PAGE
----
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Gravity and inertia are not the same.
Can gravitation and inertia be identical? This question leads directly to the General Theory of Relativity. Is it not possible for me to regard the earth as free from rotation, if I conceive of the centrifugal force, which acts on all bodies at rest relatively to the earth, as being a "real" gravitational field of gravitation, or part of such a field? If this idea can be carried out, then we shall have proved in very truth the identity of gravitation and inertia. For the same property which is regarded as inertia from the point of view of a system not taking part of the rotation can be interpreted as gravitation when considered with respect to a system that shares this rotation. According to Newton, this interpretation is impossible, because in Newton's theory there is no "real" field of the "Coriolis-field" type. But perhaps Newton's law of field could be replaced by another that fits in with the field which holds with respect to a "rotating" system of co-ordinates? My conviction of the identity of inertial and gravitational mass aroused within me the feeling of absolute confidence in the correctness of this interpretation.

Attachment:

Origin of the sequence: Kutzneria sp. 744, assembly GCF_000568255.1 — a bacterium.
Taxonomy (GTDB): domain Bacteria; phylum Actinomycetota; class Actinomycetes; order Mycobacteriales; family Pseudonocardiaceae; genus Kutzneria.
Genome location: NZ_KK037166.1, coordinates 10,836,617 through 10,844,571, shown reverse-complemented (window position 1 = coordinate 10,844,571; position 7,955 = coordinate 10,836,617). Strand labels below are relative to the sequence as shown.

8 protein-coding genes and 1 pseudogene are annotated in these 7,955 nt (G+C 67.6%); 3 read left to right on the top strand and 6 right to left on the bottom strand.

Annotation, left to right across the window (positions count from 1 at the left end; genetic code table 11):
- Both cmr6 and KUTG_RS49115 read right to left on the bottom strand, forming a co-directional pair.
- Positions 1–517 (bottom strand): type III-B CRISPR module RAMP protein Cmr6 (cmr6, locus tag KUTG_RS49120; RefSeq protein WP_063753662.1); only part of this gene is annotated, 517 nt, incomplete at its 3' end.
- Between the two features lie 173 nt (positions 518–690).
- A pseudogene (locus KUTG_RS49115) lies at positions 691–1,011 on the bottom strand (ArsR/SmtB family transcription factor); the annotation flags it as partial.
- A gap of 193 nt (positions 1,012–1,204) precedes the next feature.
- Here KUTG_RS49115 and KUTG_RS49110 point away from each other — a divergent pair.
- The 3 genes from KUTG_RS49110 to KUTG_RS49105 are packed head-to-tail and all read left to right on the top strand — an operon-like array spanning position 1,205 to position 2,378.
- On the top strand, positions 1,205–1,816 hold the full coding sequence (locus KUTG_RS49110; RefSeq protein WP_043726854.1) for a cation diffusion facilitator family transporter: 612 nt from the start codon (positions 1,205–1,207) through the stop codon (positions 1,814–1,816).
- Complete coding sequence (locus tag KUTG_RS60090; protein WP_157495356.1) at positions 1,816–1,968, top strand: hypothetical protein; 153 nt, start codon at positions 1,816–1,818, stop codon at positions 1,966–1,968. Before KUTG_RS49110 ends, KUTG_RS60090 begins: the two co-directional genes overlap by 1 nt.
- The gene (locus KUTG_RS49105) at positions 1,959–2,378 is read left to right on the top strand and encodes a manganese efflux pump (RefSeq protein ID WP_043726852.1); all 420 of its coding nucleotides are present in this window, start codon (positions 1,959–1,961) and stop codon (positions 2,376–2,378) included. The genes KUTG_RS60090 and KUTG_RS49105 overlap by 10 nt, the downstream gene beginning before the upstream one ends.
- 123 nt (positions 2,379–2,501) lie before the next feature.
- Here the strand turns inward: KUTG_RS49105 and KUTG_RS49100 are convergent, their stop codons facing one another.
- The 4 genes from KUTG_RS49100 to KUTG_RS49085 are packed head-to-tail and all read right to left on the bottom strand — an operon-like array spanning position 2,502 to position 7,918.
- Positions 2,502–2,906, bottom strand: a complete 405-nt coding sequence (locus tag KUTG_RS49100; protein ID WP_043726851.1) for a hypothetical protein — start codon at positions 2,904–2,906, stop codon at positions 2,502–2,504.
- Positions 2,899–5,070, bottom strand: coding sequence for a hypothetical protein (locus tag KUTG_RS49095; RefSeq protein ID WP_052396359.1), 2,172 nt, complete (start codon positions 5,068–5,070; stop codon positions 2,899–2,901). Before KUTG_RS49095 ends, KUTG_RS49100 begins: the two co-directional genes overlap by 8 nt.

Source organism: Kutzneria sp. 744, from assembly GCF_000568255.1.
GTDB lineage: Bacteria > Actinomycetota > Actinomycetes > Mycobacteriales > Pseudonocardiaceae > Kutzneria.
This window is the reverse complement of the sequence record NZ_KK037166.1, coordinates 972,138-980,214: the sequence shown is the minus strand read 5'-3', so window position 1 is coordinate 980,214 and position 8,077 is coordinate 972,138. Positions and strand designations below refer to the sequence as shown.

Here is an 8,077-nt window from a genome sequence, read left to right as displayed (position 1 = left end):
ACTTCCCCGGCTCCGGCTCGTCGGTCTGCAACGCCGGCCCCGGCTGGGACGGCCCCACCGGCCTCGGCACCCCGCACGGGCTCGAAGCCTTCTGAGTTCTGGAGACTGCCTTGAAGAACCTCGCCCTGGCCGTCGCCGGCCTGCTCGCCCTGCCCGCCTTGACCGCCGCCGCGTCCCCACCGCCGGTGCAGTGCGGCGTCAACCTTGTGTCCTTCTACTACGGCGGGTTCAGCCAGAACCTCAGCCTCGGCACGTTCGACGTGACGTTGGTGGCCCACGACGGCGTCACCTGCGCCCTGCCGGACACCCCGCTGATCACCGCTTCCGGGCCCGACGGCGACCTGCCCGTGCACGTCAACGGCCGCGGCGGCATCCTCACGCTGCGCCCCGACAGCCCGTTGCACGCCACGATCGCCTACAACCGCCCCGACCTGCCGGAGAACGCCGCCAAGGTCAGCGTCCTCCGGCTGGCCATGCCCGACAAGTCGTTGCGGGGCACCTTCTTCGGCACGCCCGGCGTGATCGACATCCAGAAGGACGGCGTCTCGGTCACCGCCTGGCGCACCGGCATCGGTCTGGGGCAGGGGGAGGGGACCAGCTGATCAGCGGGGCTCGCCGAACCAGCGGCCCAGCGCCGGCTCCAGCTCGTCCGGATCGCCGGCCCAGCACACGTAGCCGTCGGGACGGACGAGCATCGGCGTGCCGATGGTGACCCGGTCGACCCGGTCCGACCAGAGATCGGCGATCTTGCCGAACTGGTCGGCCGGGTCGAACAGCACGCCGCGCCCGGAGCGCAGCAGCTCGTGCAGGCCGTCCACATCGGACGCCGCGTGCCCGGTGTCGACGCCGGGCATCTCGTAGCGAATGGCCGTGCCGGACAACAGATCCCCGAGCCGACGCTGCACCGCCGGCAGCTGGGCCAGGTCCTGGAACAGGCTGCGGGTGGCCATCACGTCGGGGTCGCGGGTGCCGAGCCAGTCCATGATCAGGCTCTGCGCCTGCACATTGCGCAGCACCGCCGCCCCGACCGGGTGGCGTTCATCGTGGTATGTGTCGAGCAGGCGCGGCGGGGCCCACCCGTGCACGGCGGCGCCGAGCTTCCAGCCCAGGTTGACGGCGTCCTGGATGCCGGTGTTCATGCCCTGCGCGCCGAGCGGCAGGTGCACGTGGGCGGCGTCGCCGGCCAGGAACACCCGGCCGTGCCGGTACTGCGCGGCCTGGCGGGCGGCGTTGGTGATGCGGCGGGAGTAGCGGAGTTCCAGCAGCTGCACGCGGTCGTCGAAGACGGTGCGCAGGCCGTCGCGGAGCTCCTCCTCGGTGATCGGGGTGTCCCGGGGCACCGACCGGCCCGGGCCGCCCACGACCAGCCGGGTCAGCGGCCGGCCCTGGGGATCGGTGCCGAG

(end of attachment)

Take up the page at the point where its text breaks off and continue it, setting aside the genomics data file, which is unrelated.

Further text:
Correct me if I am wrong but is it not momentum the dart possesses? rather than inertia. I thought inertia was the force required to move a body whilst momentum is the energy that a moving body possesses? What I was imagining was a body held at rest by the force of gravity. Mass is all around, near and far. When a body is at rest the gravitational forces must be in balance? Like a ball held by elastic cords, where each cord is stretched by a different amount but where all the cords tension balances out. When a force acts on the body it has first to overcome all the gravity that opposes the direction of movement before the body can move.
Correct me if I am wrong but is it not momentum the dart possesses? rather than inertia.